In vivo evaluation of rotator cuff internal impingement during scapular plane abduction in asymptomatic individuals

Rebekah L. Lawrence, Steven B. Soliman, Kevin Roseni, Roger Zauel, Michael J. Bey

Research output: Contribution to journalArticlepeer-review

4 Scopus citations

Abstract

Internal impingement—or entrapment of the undersurface of the rotator cuff tendon against the glenoid during overhead activities—is believed to contribute to articular-sided tears. However, little is known about internal impingement outside athletic populations. Therefore, the objectives of this study were to (1) describe glenoid-to-footprint distances and proximity centers during dynamic, in vivo motion in asymptomatic individuals, and (2) determine the extent to which these measures differed between individuals with and without a rotator cuff tear. Shoulder kinematics were assessed in 37 asymptomatic individuals during scapular plane abduction using a high-speed biplane radiographic system. Glenoid-to-footprint distances and proximity center locations were calculated by combining the kinematics with computerized tomography-derived bone models. Glenoid-to-footprint contact was presumed to occur when the minimum distance was less than the estimated labral thickness. The condition of the supraspinatus tendon (intact, torn) was assessed using ultrasound. Minimum distances and proximity centers were compared over humerothoracic elevation angles (90°, 110°, 130°, 150°) and between supraspinatus pathology groups using two-factor mixed model analysis of variances. Glenoid-to-footprint minimum distances decreased consistently across elevation angles (p < 0.01) without a significant difference between groups. Contact was estimated to occur in all participants. Proximity centers were generally located on the anterior half of the rotator cuff footprint and on the posterosuperior glenoid. Statement of Clinical Significance: Internal impingement during overhead motions may be a prevalent mechanism of rotator cuff pathology as contact appears to be common and involves the region of the rotator cuff footprint where degenerative rotator cuff tears are thought to originate.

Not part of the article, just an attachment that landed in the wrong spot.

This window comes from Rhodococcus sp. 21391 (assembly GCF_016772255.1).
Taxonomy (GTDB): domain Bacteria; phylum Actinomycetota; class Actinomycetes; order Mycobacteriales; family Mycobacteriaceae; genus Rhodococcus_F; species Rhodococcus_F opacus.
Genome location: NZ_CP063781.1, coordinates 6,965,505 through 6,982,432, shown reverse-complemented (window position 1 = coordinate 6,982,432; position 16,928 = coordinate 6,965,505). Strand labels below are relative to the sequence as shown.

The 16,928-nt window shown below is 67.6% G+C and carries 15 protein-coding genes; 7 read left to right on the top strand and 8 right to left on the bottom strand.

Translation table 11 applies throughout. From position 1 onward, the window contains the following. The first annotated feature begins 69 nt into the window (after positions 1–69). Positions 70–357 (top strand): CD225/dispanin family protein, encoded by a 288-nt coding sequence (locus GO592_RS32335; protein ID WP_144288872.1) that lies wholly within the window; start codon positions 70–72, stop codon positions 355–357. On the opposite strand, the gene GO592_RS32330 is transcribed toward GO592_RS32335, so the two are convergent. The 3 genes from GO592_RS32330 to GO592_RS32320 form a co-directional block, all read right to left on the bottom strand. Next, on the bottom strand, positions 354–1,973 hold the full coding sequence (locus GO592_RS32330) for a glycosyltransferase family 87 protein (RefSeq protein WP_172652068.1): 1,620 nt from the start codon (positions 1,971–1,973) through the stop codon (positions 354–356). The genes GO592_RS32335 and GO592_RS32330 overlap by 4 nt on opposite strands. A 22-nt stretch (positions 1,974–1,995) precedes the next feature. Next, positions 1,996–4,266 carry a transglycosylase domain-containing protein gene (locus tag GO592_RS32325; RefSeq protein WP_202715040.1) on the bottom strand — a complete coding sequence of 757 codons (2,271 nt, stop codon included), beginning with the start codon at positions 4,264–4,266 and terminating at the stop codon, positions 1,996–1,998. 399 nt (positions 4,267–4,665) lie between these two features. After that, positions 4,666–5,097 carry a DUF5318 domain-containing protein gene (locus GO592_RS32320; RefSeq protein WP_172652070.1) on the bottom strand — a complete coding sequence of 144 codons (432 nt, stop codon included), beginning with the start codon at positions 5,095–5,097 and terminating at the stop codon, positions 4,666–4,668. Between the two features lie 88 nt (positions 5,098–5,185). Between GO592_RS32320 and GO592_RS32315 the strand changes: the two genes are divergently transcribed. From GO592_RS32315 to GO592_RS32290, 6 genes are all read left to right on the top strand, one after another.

Original languageEnglish
Pages (from-to)718-726
Number of pages9
JournalJournal of Orthopaedic Research
Volume41
Issue number4
DOIs
StatePublished - Apr 2023

Keywords

  • internal impingement
  • kinematics
  • rotator cuff

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